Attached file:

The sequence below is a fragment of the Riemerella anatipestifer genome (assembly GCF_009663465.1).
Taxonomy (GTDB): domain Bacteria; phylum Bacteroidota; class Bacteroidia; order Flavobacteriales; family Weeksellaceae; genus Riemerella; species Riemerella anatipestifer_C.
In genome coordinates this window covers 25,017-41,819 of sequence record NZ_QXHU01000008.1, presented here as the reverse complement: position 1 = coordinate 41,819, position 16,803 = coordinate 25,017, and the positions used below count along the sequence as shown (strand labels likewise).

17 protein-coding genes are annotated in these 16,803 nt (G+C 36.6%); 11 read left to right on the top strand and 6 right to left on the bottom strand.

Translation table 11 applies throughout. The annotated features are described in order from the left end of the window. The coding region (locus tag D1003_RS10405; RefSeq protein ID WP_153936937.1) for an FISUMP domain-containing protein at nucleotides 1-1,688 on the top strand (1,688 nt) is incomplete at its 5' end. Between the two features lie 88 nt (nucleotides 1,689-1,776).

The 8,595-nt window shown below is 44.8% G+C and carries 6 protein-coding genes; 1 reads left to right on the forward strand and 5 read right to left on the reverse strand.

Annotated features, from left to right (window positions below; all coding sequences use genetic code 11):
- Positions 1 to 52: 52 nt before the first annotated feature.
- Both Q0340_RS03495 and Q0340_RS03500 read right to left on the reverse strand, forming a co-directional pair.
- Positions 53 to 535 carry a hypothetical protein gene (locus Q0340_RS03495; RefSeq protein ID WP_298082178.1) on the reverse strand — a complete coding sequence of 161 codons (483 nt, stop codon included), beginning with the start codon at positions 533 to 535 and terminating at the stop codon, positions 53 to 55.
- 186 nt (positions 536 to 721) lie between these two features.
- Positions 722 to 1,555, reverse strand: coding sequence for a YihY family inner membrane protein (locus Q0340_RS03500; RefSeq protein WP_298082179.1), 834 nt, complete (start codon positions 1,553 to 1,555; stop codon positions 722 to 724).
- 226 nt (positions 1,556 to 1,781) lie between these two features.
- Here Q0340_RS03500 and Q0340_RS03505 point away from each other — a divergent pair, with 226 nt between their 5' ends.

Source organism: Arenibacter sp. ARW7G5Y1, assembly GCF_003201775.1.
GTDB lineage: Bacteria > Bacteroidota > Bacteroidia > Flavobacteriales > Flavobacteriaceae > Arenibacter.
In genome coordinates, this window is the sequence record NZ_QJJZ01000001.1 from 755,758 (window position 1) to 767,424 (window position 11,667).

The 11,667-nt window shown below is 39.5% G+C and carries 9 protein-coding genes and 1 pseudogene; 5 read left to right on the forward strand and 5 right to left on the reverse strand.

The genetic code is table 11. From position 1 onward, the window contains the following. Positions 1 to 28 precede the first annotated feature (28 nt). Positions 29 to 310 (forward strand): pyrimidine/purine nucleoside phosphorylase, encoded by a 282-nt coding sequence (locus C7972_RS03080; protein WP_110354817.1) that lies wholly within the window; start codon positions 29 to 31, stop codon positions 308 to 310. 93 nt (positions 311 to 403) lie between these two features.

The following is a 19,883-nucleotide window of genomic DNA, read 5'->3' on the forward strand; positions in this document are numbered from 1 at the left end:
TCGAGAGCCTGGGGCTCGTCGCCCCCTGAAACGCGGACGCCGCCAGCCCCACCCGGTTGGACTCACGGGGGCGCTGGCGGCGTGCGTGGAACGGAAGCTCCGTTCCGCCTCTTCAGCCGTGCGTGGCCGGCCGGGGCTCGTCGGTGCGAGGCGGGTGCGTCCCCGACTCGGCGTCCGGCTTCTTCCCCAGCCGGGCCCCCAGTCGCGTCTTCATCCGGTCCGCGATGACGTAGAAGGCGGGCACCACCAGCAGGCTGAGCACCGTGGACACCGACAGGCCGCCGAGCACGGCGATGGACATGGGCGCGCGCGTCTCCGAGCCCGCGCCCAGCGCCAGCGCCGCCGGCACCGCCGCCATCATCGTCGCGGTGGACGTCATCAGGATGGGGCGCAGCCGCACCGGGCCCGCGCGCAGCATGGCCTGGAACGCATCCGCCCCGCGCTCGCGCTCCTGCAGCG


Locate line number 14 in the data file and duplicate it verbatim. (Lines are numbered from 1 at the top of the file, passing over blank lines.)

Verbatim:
- Here Q0340_RS03500 and Q0340_RS03505 point away from each other — a divergent pair, with 226 nt between their 5' ends.